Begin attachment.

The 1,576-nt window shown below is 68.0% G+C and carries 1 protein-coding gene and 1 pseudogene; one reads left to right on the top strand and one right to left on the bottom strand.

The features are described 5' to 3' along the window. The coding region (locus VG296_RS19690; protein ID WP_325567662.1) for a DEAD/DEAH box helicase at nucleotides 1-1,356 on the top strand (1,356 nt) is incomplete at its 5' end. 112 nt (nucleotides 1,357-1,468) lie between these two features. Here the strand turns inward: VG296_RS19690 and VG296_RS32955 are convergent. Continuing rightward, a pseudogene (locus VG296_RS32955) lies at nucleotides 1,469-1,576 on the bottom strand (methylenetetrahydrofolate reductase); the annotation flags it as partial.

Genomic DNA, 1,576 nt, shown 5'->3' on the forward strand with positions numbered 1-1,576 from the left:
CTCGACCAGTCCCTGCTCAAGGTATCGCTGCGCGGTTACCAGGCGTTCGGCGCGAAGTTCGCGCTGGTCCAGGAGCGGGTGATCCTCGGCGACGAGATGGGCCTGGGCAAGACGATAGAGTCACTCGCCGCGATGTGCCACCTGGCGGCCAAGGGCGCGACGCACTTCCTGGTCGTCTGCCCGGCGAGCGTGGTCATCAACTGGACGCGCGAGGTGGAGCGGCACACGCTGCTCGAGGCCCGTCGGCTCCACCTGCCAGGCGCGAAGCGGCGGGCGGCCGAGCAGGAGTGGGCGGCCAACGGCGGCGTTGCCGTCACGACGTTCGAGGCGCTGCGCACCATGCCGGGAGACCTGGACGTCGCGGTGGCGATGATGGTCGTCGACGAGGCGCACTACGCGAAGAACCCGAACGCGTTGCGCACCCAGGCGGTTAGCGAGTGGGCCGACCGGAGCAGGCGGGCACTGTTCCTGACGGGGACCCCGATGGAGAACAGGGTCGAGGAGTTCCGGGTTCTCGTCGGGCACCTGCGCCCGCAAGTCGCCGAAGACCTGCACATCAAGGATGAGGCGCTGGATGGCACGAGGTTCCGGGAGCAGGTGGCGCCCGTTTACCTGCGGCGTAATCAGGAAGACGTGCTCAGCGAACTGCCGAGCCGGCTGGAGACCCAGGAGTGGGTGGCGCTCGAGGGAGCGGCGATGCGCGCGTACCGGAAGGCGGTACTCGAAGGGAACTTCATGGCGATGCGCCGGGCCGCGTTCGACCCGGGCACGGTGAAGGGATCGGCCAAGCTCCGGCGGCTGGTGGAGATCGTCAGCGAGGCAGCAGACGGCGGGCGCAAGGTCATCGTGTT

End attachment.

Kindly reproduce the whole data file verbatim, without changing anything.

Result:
The 1,576-nt window shown below is 68.0% G+C and carries 1 protein-coding gene and 1 pseudogene; one reads left to right on the top strand and one right to left on the bottom strand.

The features are described 5' to 3' along the window. The coding region (locus VG296_RS19690; protein ID WP_325567662.1) for a DEAD/DEAH box helicase at nucleotides 1-1,356 on the top strand (1,356 nt) is incomplete at its 5' end. 112 nt (nucleotides 1,357-1,468) lie between these two features. Here the strand turns inward: VG296_RS19690 and VG296_RS32955 are convergent. Continuing rightward, a pseudogene (locus VG296_RS32955) lies at nucleotides 1,469-1,576 on the bottom strand (methylenetetrahydrofolate reductase); the annotation flags it as partial.

Genomic DNA, 1,576 nt, shown 5'->3' on the forward strand with positions numbered 1-1,576 from the left:
CTCGACCAGTCCCTGCTCAAGGTATCGCTGCGCGGTTACCAGGCGTTCGGCGCGAAGTTCGCGCTGGTCCAGGAGCGGGTGATCCTCGGCGACGAGATGGGCCTGGGCAAGACGATAGAGTCACTCGCCGCGATGTGCCACCTGGCGGCCAAGGGCGCGACGCACTTCCTGGTCGTCTGCCCGGCGAGCGTGGTCATCAACTGGACGCGCGAGGTGGAGCGGCACACGCTGCTCGAGGCCCGTCGGCTCCACCTGCCAGGCGCGAAGCGGCGGGCGGCCGAGCAGGAGTGGGCGGCCAACGGCGGCGTTGCCGTCACGACGTTCGAGGCGCTGCGCACCATGCCGGGAGACCTGGACGTCGCGGTGGCGATGATGGTCGTCGACGAGGCGCACTACGCGAAGAACCCGAACGCGTTGCGCACCCAGGCGGTTAGCGAGTGGGCCGACCGGAGCAGGCGGGCACTGTTCCTGACGGGGACCCCGATGGAGAACAGGGTCGAGGAGTTCCGGGTTCTCGTCGGGCACCTGCGCCCGCAAGTCGCCGAAGACCTGCACATCAAGGATGAGGCGCTGGATGGCACGAGGTTCCGGGAGCAGGTGGCGCCCGTTTACCTGCGGCGTAATCAGGAAGACGTGCTCAGCGAACTGCCGAGCCGGCTGGAGACCCAGGAGTGGGTGGCGCTCGAGGGAGCGGCGATGCGCGCGTACCGGAAGGCGGTACTCGAAGGGAACTTCATGGCGATGCGCCGGGCCGCGTTCGACCCGGGCACGGTGAAGGGATCGGCCAAGCTCCGGCGGCTGGTGGAGATCGTCAGCGAGGCAGCAGACGGCGGGCGCAAGGTCATCGTGTT